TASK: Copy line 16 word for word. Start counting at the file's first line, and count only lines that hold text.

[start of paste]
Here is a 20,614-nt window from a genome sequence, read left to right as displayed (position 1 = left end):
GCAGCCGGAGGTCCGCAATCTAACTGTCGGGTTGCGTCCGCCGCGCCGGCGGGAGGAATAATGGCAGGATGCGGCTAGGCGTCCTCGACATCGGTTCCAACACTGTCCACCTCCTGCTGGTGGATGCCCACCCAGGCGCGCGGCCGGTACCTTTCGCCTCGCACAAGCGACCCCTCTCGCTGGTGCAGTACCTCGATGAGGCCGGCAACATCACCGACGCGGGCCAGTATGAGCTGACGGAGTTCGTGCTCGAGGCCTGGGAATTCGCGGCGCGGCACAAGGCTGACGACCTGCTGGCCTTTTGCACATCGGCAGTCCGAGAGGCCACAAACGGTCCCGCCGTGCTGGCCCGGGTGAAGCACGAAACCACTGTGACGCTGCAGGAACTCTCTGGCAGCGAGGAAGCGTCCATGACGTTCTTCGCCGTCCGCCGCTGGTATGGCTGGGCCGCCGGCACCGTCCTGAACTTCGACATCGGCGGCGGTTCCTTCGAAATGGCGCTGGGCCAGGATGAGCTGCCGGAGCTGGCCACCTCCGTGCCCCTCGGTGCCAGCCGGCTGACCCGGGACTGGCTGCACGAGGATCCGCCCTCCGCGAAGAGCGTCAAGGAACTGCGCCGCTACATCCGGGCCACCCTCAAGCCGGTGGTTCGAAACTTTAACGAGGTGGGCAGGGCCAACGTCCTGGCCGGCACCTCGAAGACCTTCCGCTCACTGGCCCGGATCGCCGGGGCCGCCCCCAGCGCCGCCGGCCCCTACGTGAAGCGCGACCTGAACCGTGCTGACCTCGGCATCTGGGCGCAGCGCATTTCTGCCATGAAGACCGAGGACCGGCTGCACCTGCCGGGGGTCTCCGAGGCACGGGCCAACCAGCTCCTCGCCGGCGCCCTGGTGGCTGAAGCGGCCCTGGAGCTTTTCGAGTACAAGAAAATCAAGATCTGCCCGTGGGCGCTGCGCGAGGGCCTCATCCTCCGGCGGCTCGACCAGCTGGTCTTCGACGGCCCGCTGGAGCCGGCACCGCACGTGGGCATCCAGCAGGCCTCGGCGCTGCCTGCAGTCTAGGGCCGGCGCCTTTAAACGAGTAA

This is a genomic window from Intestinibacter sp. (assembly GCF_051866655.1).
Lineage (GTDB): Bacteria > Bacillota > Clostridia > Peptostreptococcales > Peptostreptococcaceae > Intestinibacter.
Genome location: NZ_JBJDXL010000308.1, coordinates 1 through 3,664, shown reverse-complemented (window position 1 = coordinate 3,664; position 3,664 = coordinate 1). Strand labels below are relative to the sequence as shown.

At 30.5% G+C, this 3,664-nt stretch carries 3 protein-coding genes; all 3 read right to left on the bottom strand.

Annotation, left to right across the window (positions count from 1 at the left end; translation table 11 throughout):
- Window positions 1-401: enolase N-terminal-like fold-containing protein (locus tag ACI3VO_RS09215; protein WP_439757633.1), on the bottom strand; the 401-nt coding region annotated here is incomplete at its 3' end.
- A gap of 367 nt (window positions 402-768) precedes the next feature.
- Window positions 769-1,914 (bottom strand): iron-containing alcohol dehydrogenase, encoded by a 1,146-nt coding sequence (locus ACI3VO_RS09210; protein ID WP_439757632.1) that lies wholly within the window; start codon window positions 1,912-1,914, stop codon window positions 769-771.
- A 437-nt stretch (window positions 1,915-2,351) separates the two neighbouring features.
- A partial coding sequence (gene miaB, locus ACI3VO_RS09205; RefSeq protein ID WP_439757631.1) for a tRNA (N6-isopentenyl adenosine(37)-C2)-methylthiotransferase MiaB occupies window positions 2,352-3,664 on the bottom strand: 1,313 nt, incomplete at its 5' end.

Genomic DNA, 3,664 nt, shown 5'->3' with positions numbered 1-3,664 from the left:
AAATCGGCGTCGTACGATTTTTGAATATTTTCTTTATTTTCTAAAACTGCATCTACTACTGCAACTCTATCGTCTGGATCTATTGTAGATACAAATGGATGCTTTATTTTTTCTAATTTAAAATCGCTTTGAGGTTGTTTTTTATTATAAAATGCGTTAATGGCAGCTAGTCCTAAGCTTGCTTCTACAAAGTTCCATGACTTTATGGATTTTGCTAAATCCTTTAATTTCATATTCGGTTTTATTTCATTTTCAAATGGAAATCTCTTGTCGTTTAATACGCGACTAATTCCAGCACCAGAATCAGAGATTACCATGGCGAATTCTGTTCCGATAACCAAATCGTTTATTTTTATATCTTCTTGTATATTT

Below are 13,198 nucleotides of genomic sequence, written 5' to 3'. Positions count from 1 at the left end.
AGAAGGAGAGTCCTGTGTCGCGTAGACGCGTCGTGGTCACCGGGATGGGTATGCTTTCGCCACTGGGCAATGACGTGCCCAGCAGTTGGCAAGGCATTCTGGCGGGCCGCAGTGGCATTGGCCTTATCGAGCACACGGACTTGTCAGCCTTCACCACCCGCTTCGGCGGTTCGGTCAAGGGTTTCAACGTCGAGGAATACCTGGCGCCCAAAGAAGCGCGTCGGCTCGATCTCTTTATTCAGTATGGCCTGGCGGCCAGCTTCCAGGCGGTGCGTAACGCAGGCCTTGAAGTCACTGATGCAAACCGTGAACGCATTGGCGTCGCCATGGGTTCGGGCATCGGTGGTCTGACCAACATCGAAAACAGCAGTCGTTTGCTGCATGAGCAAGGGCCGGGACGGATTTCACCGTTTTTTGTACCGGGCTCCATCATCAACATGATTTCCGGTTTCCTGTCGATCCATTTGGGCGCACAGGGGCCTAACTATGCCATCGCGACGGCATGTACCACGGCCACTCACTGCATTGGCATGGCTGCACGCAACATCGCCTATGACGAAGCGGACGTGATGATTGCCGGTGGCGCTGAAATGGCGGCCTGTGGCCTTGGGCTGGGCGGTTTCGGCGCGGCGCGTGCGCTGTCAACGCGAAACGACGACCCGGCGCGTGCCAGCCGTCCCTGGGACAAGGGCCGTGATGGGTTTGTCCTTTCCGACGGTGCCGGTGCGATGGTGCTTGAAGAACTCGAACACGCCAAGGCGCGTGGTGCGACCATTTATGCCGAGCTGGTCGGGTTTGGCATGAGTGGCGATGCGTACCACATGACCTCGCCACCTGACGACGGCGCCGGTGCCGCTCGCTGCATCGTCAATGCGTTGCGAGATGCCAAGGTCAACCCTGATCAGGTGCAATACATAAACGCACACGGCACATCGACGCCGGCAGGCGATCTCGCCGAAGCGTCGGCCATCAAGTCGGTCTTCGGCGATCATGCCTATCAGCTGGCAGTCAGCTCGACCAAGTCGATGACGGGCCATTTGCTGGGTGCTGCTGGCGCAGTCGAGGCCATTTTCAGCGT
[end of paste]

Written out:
AGAAGGAGAGTCCTGTGTCGCGTAGACGCGTCGTGGTCACCGGGATGGGTATGCTTTCGCCACTGGGCAATGACGTGCCCAGCAGTTGGCAAGGCATTCTGGCGGGCCGCAGTGGCATTGGCCTTATCGAGCACACGGACTTGTCAGCCTTCACCACCCGCTTCGGCGGTTCGGTCAAGGGTTTCAACGTCGAGGAATACCTGGCGCCCAAAGAAGCGCGTCGGCTCGATCTCTTTATTCAGTATGGCCTGGCGGCCAGCTTCCAGGCGGTGCGTAACGCAGGCCTTGAAGTCACTGATGCAAACCGTGAACGCATTGGCGTCGCCATGGGTTCGGGCATCGGTGGTCTGACCAACATCGAAAACAGCAGTCGTTTGCTGCATGAGCAAGGGCCGGGACGGATTTCACCGTTTTTTGTACCGGGCTCCATCATCAACATGATTTCCGGTTTCCTGTCGATCCATTTGGGCGCACAGGGGCCTAACTATGCCATCGCGACGGCATGTACCACGGCCACTCACTGCATTGGCATGGCTGCACGCAACATCGCCTATGACGAAGCGGACGTGATGATTGCCGGTGGCGCTGAAATGGCGGCCTGTGGCCTTGGGCTGGGCGGTTTCGGCGCGGCGCGTGCGCTGTCAACGCGAAACGACGACCCGGCGCGTGCCAGCCGTCCCTGGGACAAGGGCCGTGATGGGTTTGTCCTTTCCGACGGTGCCGGTGCGATGGTGCTTGAAGAACTCGAACACGCCAAGGCGCGTGGTGCGACCATTTATGCCGAGCTGGTCGGGTTTGGCATGAGTGGCGATGCGTACCACATGACCTCGCCACCTGACGACGGCGCCGGTGCCGCTCGCTGCATCGTCAATGCGTTGCGAGATGCCAAGGTCAACCCTGATCAGGTGCAATACATAAACGCACACGGCACATCGACGCCGGCAGGCGATCTCGCCGAAGCGTCGGCCATCAAGTCGGTCTTCGGCGATCATGCCTATCAGCTGGCAGTCAGCTCGACCAAGTCGATGACGGGCCATTTGCTGGGTGCTGCTGGCGCAGTCGAGGCCATTTTCAGCGT